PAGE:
(p. A4) As more reliable data comes in, said Dr. Spiegelhalter, “the Covid-19 pandemic is rapidly becoming a constrained problem.”
. . .
Statistical science, he said, “is a machine, in a sense, to turn the variability that we see in the world — the unpredictability, the enormous amount of scatter and randomness that we see around us — into a tool that can quantify our uncertainty about facts and numbers and science.”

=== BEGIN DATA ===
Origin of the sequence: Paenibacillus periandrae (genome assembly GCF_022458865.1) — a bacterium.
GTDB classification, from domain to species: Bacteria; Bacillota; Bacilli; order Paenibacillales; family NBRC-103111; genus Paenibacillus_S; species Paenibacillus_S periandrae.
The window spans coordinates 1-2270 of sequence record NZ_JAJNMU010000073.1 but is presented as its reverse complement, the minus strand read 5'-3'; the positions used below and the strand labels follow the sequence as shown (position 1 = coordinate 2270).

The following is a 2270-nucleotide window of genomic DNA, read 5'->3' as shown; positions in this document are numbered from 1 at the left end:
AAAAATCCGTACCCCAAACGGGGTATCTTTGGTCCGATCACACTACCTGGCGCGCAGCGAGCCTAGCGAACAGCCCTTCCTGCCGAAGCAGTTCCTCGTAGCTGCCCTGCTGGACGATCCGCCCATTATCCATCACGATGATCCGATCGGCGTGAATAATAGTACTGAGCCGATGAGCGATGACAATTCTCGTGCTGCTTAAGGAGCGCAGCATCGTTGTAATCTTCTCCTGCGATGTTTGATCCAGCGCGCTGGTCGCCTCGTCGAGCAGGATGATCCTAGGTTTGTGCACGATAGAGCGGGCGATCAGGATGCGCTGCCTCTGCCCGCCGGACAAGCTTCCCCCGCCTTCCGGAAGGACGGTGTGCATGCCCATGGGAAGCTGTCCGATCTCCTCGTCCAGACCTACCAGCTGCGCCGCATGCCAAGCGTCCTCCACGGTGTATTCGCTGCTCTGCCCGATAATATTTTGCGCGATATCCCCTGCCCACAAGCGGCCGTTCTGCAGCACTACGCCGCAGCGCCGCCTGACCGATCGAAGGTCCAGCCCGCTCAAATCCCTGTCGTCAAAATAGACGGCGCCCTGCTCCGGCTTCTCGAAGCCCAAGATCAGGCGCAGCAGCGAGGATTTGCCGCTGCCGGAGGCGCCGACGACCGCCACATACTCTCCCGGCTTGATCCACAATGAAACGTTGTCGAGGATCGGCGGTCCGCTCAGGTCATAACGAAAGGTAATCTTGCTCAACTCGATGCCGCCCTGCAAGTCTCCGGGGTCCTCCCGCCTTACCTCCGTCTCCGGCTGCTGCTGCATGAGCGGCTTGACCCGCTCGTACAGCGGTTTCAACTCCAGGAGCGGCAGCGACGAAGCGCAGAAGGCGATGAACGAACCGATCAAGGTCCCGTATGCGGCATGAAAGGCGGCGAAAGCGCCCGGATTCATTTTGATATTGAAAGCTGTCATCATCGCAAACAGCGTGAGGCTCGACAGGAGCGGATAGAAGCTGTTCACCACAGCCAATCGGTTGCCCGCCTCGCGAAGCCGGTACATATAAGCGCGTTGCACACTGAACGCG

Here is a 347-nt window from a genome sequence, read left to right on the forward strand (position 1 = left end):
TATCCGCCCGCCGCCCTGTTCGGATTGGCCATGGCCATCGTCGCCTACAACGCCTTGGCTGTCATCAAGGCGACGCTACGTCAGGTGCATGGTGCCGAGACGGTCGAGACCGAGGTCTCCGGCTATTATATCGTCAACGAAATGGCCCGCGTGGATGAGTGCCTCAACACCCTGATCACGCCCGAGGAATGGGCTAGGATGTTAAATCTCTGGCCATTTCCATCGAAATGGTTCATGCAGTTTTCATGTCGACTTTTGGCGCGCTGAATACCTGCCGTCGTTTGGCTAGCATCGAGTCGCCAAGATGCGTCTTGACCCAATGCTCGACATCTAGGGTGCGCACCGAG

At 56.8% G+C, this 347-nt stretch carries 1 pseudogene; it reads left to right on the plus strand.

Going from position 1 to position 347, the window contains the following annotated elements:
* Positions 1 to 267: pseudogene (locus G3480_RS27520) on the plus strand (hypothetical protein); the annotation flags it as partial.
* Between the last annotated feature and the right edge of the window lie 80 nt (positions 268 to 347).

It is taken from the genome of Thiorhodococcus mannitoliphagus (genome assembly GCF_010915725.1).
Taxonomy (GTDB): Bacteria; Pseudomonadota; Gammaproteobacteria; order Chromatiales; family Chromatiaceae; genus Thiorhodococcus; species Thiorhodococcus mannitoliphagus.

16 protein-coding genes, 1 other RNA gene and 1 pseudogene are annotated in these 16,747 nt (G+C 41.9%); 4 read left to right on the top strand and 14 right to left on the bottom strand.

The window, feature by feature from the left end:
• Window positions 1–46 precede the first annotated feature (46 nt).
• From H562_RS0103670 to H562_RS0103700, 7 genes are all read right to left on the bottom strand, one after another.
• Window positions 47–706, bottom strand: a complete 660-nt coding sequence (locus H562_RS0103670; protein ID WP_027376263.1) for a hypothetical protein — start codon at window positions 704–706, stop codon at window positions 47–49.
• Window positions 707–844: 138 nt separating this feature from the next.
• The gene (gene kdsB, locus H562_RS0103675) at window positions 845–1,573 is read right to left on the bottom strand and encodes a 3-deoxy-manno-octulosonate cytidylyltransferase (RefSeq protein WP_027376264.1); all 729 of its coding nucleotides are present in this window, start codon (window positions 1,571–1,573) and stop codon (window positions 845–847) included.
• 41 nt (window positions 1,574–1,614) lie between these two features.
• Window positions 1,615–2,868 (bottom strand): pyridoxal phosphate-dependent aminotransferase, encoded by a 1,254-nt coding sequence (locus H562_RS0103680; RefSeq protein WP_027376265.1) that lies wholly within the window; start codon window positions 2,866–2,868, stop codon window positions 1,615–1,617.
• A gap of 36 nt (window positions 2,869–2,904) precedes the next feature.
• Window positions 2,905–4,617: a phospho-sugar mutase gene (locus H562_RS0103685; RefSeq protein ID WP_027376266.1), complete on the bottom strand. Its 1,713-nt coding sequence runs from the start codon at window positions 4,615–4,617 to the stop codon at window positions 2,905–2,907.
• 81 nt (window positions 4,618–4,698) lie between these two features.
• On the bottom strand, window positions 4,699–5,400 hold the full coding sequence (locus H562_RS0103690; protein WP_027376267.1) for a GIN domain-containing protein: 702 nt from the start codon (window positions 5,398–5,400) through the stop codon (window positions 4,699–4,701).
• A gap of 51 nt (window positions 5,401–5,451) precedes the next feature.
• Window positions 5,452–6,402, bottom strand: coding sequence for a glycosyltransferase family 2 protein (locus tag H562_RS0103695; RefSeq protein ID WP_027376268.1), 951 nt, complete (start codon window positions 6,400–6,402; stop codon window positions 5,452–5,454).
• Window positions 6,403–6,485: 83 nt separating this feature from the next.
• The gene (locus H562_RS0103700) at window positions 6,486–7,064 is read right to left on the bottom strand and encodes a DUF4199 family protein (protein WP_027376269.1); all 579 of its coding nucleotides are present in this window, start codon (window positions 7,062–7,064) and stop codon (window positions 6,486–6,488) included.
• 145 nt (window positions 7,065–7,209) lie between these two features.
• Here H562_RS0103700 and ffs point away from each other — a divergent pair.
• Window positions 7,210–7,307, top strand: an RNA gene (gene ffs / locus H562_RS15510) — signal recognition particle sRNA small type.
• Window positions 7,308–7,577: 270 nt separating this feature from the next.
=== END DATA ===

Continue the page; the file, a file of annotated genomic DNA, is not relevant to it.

But as he acknowledged in his book, “The Art of Statistics,” models “are simplifications of the real world — they are the maps not the territory.” (This is reminiscent of Jorge Luis Borges’s story, “On Exactitude in Science,” about a map growing as large as the territory it was meant to represent.)
For the full review, see:
(Note: ellipsis added.)
(Note: the online version of the review has the date April 7, and has the title “Embracing the Uncertainties.”)
The Spiegelhalter book mentioned above, is:
Spiegelhalter, David. The Art of Statistics: How to Learn from Data. New York: Basic Books, 2019.